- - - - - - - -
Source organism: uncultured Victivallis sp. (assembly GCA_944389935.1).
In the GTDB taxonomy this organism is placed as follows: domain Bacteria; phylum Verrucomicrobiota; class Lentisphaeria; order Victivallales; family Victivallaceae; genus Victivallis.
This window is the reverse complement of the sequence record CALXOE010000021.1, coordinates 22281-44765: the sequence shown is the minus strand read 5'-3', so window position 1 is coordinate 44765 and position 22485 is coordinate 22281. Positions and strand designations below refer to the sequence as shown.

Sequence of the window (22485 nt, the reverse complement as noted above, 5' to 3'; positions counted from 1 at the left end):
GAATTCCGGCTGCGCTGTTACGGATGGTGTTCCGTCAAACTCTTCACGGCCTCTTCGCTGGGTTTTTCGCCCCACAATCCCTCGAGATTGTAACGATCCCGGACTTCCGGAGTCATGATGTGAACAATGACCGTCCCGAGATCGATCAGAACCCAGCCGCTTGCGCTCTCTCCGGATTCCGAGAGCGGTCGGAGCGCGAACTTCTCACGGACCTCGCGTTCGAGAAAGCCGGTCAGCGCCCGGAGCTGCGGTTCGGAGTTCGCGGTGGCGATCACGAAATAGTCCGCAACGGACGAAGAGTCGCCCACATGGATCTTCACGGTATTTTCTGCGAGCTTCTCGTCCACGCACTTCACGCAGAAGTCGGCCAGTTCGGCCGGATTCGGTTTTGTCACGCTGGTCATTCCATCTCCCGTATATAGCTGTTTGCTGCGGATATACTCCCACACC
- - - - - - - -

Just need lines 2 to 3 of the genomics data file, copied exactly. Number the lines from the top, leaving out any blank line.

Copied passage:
In the GTDB taxonomy this organism is placed as follows: domain Bacteria; phylum Verrucomicrobiota; class Lentisphaeria; order Victivallales; family Victivallaceae; genus Victivallis.
This window is the reverse complement of the sequence record CALXOE010000021.1, coordinates 22281-44765: the sequence shown is the minus strand read 5'-3', so window position 1 is coordinate 44765 and position 22485 is coordinate 22281. Positions and strand designations below refer to the sequence as shown.